Lesson #305: Shuffled cards

I love being reminded of how small I am in the grander scheme of the universe; I find it oddly reassuring.* So when I learned today’s lesson, my brain kind of exploded in a totally awesome way.

It is highly improbable, to the point of near impossibility, that any** standard decks of cards have ever been or will ever be randomly shuffled to come out in the same configuration. Ever. In the history of the entire universe.

When you look at it mathematically, it seems kind of impossible that this is the case. I remember algebra; it’s just 52 factorial. I busted out the calculator; it turns out, though, that 52! comes out to 8 x 1067. I don’t actually know what that means on the larger scale, so I went to the interwebs and asked it to tell me what that looks like in a number.  It looks like this: 80,658,175,170,943,878,571,660,636,856,403,766,975,289,505,440,883,277,824, 000,000,000,000

Just for a little bit of perspective, assuming science is correct in its assertion that the universe is 13.77 billion years old, there have been roughly 434,538,871,020,000,000 (give or take a few trillion) seconds in the history of the universe. Even if you convert that to nanoseconds, you still don’t even come close (434,538,871,020,000,000,000,000,000) to the number of possibilities that exist in shuffling every deck of cards that has ever and will ever be made.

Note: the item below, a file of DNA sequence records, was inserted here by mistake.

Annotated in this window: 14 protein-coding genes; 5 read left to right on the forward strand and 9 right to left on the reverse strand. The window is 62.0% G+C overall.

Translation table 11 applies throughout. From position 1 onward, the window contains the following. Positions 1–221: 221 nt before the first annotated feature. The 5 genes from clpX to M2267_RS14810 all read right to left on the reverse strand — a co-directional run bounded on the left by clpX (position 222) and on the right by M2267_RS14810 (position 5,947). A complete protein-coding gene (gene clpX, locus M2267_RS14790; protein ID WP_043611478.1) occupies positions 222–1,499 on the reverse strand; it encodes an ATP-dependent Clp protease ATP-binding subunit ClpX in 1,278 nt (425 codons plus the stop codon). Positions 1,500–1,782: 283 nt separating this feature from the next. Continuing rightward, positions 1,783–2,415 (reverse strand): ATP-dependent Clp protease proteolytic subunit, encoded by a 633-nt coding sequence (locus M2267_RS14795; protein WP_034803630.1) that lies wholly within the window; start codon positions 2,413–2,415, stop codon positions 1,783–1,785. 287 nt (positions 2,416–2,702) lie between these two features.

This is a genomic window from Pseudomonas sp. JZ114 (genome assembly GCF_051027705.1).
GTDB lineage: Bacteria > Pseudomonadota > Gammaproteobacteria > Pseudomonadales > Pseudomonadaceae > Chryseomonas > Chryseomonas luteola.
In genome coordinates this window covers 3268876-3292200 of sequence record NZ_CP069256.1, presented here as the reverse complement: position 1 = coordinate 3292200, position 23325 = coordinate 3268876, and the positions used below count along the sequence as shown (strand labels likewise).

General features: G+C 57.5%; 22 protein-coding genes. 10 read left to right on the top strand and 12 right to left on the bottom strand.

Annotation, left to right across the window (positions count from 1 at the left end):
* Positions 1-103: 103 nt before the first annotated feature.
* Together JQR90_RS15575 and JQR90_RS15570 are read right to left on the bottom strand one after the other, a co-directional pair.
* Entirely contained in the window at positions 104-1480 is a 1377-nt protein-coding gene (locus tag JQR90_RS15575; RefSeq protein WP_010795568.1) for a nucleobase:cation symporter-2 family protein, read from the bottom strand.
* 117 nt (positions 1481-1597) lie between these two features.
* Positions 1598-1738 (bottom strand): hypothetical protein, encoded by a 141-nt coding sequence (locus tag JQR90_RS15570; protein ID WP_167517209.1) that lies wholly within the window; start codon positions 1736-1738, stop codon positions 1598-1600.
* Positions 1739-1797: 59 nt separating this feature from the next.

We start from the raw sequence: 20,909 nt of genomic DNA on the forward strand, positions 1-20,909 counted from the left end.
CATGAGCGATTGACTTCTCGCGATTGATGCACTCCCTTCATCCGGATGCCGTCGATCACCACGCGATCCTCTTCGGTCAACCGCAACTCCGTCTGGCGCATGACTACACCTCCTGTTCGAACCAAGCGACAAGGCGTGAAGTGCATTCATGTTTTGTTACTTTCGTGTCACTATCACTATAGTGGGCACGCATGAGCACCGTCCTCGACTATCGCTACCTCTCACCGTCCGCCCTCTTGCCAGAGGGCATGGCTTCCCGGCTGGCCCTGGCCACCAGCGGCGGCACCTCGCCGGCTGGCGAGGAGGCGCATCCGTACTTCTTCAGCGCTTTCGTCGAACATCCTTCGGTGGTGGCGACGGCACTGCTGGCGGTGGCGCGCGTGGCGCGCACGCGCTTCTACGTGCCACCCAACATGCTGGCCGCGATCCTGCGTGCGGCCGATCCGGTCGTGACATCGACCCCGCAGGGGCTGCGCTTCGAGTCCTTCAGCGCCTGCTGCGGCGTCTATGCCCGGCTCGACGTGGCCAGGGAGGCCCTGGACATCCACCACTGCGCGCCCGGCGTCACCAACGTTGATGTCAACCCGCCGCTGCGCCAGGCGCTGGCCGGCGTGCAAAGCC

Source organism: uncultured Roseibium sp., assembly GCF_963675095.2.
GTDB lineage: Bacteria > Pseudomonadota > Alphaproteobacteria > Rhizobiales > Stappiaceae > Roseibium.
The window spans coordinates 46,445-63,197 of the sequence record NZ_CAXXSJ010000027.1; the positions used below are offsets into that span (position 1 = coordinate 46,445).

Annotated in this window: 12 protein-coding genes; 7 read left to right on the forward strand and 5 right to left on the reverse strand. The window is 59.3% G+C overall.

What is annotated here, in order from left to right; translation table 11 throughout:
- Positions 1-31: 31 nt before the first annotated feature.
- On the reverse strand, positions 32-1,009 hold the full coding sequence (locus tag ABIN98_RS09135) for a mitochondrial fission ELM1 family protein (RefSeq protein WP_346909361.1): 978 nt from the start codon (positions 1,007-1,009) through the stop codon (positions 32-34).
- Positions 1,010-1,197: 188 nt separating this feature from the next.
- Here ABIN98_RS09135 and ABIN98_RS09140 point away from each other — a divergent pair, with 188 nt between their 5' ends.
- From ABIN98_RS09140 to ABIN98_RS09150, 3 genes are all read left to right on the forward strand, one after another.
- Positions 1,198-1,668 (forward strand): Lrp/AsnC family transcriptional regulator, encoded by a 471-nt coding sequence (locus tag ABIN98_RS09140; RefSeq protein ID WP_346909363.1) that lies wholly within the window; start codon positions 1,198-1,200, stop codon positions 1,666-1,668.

To recap: there are 80,658,175,170,943,878,571,660,636,856,403,766,975,289,070,902,012,257,824, 000,000,000,000 more ways to shuffle a single deck of cards than there have been nanoseconds in the entire 13.77 billion year history of the ENTIRE EFFING UNIVERSE.

So…yeah. Science.

*I find I’m not in the majority on this. One of my closest friends refuses to talk about it because it makes her feel like she doesn’t matter. Nihilistic as it is, I think that’s kind of the point.

**Serio, any standard deck of cards ever.

Lesson #169: What the Americans Drink

This is completely independent of last week’s post on the Canadians’ awe-inspiring juice guzzling abilities, I promise. I just happened to stumble on this map of the distribution of American drinking today.

Montanans drink the most per capita. I only know one Montanan and he’s a good drinker, so I guess I can go with that. Utahans drink the least per capita, which should surprise exactly no one. I don’t know any Utahans, though my Montanan friend currently lives in Utah.

Oddly, New Yorkers drink very little on average. And apparently the no tax thing in New Hampshire has a lot of people boozing it up there (though I wonder how much of that purchased beer is actually consumed by New Hampshirites  — -ians? -ans? New Hampshans? — and how much of it is taken back down to Massachusetts.) The Nevada number is sort of a misnomer given that Vegas is in Nevada and we all know about Vegas.